Ottawa electrician Denis Lapointe says he was exposed to asbestos and other toxins at work for 16 years, and only recently learned the full extent of his potential exposure after filing access to information requests.
The 54-year-old licensed electrician and former public servant had a right to know he was working around hazardous substances.
Now he wonders how many other workers at the Canada Revenue Agency buildings at 875 Heron Rd. may have been inadvertently exposed to asbestos.
Here I was walking through this place, using air hoses and whatnot and blowing it to other people, so I have a conscience …That eats me up.- Denis Lapointe, electrician
Lapointe worked for the CRA from 1992 to 2008 and over that time, the Heron Road taxation facility accommodated thousands of workers.
His job involved drilling and pulling wires through walls, floors and ceilings. He says since he didn't know he could be disturbing asbestos all those years — his fellow workers wouldn't have known either.
"I was exposed and I wasn't properly protected, and here I was walking through this place, using air hoses and whatnot and blowing it to other people, so I have a conscience…That eats me up," says Lapointe.
Lapointe has obtained documents that show the asbestos contamination was and continues to be present on all floors of the building where he worked. Lapointe says he had to get the reports through access to information requests.
Denis St. Jean, the national health and safety officer for the Public Service Alliance of Canada, says Lapointe should have been informed of the dangers in his workplace.
"Since 1986 the Canada Labour Code applies. There should have been at least some risk assessments on whether or not these buildings have asbestos containing materials … so they can have readily available that information for their workers," St. Jean says.
Years of asbestos reports
Decades of asbestos assessment reports for 875 Heron Rd. show contamination in certain areas that would be of concern to tradespeople or maintenance workers.
A consultant's report from October 2014 reads: "Based on the findings of the reassessment, the facility is not in compliance. In order to bring the subject facility into compliance with applicable regulations, GEC [the consultant] recommends repair and or removal of damaged ACMs [asbestos containing materials] as well as asbestos-containing debris."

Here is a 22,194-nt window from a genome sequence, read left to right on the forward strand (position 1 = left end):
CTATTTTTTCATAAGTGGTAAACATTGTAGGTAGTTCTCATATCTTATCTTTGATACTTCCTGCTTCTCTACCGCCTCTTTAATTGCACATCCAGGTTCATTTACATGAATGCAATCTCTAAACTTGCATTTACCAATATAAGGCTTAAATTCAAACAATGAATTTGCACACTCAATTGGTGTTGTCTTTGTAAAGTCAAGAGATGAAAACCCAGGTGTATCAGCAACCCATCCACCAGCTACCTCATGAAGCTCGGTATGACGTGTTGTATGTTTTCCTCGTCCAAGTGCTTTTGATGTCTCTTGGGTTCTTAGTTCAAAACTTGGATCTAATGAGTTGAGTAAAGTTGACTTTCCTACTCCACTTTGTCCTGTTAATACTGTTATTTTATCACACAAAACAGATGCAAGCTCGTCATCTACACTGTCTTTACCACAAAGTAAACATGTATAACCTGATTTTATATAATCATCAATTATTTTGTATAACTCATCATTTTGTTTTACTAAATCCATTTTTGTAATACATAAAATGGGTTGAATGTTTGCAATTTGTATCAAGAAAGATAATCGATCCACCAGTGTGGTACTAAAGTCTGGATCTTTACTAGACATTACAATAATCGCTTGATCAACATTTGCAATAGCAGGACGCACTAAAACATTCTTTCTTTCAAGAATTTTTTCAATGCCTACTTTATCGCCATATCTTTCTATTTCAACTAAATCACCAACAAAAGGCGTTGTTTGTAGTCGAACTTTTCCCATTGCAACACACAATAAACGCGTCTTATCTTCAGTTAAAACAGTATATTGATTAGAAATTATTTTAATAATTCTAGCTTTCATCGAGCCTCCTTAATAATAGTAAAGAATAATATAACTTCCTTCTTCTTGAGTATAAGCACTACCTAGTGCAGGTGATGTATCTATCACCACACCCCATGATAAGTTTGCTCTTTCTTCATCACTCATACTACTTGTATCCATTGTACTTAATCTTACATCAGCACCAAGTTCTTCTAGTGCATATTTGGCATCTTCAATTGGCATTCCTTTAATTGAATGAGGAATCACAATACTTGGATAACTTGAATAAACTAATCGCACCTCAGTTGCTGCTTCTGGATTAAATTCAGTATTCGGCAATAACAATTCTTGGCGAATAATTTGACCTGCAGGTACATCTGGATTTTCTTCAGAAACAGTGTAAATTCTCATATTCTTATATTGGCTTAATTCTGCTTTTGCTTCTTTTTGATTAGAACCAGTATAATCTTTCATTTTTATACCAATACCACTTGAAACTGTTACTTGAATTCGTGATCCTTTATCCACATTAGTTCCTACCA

It is not clear what policy or code the building does not comply with.
In the federal public service they just say we're working on it and that's good enough.- Bob Kingston, Agriculture Union national president
Public Works and Government Services Canada owns the building.
In a statement, the department says it "proceeds regularly with assessments of all building conditions including asbestos-containing materials. This report pertaining to 875 Heron Rd. is part of our regular due diligence, to ensure that the building conditions comply with all codes and regulations."
The department says there are only small amounts of asbestos in remote areas of the building. But as a tradesperson, Lapointe assesses it differently.
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"It's everywhere. It lines all kinds of piping, it lines ventilation piping, it's in plaster, it's in grout that finishes the walls, it's in the cement where you're chipping, and the tiles. It's identified everywhere," he says.
Bob Kingston, a health and safety expert and national president of the Agriculture Union, a component of the country's biggest public service union, says the federal government is too often allowed to get away with safety breaches.
"In the federal public service they just say we're working on it and that's good enough. They come back every year, and as long as they have some report saying they're working on it everything is fine," Kingston says.
Lapointe sent for health testing in 1998
He's trying to figure out what he was exposed to in the workplace and what could be making him sick. He knows the latency for asbestos-related disease can be 10 to 40 years.
During Lapointe's sleuthing, he says he discovered correspondence showing his employer knew he'd potentially been exposed to asbestos as far back as 1998, when he and three other electricians were sent for chest X-rays and pulmonary tests.
The letter from CRA to Health Canada reads: "There is a possibility that in performing their duties over the past few years that one or all of them could have been inadvertently exposed to asbestos-containing material."
Lapointe says he wasn't told about the potential asbestos exposure. He thought he was tested because of chemical exposure in the building.
"What other reason would there have been? I can't say what I thought then because I really didn't know. Just the fact I wasn't being provided [the information] is a pretty good start that I wasn't supposed to know."
Lapointe says he was never given the results of those medical tests, but documents he's received show he was diagnosed with pulmonary restrictions on several occasions. The testing stopped in 2004 without explanation, he says.
"They never told me there was any concerns," he says.
Labour Canada now investigating
Lapointe's concerns about the building and his health issues have now led to an investigation by the federal Labour Department.
Occupational health and safety specialist Laura Lozanski says in her experience there's a lack of enforcement and political will when it comes to protecting workers.
The former nurse who oversees occupational health for the Canadian Association of University Teachers says this case raises serious issues.
"Workers have the right to go into a workplace and expect their workplace to be safe. That's the law," she says.